– Postmenopausal (menopause)

In this estrogen levels decrease to the point that the lining of the uterus no longer builds up and menstruation ceases. Most of the symptoms experienced during perimenopause will disappear — although some women have occasional hot flashes, anxiety, bouts of depression, for a few years after they become postmenopausal.

Male menopause (andropause)

Menopause is not limited to women, it hits men too, and men also suffer from andropause – a menopause-like condition – as they get older. Symptoms of andropause are fatigue, depression, obesity, loss of libido, loss of memory and insomnia. Andropause is caused due to falling levels of testosterone.


– Premature menopause

Menopause occurring before the age of 40; it occurs in 1% of women. Some women enter menopause at a younger age, especially if they have had cancer or another serious illness and undergone chemotherapy. Other causes of premature menopause include autoimmune disorders, thyroid disease, and diabetes mellitus. Premature menopause is diagnosed by measuring the levels of follicle stimulating hormone (FSH) and luteinizing hormone (LH); the levels of these hormones will be higher if menopause has occurred.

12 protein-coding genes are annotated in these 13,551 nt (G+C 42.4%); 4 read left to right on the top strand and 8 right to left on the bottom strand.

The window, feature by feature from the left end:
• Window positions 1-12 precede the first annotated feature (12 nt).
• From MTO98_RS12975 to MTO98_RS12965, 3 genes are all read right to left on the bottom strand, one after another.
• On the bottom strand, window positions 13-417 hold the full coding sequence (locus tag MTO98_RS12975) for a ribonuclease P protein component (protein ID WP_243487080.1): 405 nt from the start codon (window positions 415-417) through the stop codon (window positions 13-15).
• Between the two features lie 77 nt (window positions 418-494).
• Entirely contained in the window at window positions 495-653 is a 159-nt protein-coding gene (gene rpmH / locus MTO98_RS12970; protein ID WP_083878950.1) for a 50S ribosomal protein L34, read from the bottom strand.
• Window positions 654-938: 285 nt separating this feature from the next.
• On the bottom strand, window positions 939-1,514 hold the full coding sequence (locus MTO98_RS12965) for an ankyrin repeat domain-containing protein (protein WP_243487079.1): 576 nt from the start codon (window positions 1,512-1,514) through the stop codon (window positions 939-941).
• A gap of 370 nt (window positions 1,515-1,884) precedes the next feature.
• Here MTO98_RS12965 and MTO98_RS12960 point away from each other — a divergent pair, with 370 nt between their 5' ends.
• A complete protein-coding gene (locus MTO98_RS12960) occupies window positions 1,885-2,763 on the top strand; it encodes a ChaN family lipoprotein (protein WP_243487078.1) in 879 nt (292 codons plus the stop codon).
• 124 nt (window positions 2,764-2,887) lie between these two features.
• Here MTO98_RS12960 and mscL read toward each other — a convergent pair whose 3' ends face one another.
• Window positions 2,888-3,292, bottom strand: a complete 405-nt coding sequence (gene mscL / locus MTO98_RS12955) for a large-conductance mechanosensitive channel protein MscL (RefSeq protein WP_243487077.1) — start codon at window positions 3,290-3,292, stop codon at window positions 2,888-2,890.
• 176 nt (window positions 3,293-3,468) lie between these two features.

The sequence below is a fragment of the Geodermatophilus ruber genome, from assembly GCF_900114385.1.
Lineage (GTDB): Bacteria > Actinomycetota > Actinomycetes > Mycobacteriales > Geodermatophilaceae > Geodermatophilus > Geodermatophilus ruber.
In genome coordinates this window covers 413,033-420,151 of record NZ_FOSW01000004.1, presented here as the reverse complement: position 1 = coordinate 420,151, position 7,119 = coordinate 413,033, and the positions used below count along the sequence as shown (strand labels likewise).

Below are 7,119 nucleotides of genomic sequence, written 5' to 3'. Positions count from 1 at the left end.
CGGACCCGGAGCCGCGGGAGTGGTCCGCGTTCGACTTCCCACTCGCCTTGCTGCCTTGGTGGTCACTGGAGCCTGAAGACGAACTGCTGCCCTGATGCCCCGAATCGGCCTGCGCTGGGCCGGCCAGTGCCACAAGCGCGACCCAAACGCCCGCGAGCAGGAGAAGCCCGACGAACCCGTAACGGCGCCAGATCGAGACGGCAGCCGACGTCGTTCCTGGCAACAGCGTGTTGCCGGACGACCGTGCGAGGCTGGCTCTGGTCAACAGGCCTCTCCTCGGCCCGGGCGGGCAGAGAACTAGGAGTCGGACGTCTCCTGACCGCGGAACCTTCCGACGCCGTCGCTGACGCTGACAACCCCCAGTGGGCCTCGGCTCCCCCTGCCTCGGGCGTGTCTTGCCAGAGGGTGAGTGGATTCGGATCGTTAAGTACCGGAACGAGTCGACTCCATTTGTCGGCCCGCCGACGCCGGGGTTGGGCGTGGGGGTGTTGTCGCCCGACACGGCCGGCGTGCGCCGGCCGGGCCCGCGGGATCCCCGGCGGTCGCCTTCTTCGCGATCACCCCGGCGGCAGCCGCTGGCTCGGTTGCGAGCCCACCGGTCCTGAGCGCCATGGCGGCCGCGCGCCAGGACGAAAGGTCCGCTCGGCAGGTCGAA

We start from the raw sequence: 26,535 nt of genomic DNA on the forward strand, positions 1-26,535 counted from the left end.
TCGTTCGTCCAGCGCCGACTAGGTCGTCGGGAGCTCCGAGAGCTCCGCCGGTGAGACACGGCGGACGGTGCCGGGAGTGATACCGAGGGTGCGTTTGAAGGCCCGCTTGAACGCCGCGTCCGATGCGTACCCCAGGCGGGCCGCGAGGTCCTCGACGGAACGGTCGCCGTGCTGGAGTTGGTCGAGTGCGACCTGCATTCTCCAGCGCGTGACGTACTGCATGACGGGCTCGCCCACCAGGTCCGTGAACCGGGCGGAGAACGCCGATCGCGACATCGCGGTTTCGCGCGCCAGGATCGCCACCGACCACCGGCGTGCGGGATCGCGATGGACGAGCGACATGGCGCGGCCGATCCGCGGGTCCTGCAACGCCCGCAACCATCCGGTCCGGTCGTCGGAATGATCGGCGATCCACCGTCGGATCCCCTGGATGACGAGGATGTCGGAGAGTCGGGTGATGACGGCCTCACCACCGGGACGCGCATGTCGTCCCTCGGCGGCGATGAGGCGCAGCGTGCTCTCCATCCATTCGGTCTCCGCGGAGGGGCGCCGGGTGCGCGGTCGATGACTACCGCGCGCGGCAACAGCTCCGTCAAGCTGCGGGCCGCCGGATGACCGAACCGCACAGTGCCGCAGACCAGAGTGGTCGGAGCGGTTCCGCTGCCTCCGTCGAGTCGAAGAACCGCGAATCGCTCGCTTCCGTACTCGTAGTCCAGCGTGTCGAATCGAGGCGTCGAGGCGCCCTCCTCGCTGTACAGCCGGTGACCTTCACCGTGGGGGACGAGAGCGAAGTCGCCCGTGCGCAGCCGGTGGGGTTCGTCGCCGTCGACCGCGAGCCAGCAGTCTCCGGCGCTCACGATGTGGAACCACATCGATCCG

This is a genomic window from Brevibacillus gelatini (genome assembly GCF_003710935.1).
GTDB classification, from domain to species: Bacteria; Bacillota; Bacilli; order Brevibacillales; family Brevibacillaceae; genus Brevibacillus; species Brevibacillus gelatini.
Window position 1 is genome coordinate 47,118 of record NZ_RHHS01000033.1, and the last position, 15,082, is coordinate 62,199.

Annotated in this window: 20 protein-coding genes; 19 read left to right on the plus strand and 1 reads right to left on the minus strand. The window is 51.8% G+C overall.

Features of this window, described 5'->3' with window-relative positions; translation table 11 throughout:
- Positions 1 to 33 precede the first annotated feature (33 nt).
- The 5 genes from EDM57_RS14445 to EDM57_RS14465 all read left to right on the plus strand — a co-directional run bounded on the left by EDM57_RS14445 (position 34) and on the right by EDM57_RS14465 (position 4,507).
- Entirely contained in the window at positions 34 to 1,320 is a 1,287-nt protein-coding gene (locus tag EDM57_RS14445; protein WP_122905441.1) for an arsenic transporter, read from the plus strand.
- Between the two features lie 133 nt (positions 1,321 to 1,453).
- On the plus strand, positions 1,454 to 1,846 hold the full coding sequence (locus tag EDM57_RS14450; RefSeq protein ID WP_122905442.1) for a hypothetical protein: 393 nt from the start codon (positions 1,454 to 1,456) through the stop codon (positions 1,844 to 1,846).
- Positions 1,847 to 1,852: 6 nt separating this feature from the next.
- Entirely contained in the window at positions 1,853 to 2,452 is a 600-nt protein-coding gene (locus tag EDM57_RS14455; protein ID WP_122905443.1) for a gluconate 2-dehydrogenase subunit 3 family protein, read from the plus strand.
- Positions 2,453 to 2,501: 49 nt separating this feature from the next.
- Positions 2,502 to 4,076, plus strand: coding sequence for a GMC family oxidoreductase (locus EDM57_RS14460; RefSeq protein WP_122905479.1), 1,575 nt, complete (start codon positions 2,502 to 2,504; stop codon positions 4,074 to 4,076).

– Osteoporosis

Lower estrogen around the time of menopause leads to bone loss in women. Bone loss can cause bones to weaken, which can cause bones to break more easily. When bones weaken a lot, the condition is called osteoporosis.

To keep bones strong, women need weight-bearing exercise, such as walking, climbing stairs, or using weights. Eat foods rich in calcium and vitamin D, or if needed, taking calcium and vitamin D supplements.

Avoid smoking to protect your bones.

– Cardiac problems

After menopause, women are more likely to have Changes in estrogen levels may cause cardiovascular problems, like heart attacks and strokes

Lifestyle changes as well as healthy diet can prevent cardiac problem


The hormone changes that happen around menopause affect every woman differently. Also, symptoms sometimes are not caused by menopause but by other aspects of aging instead.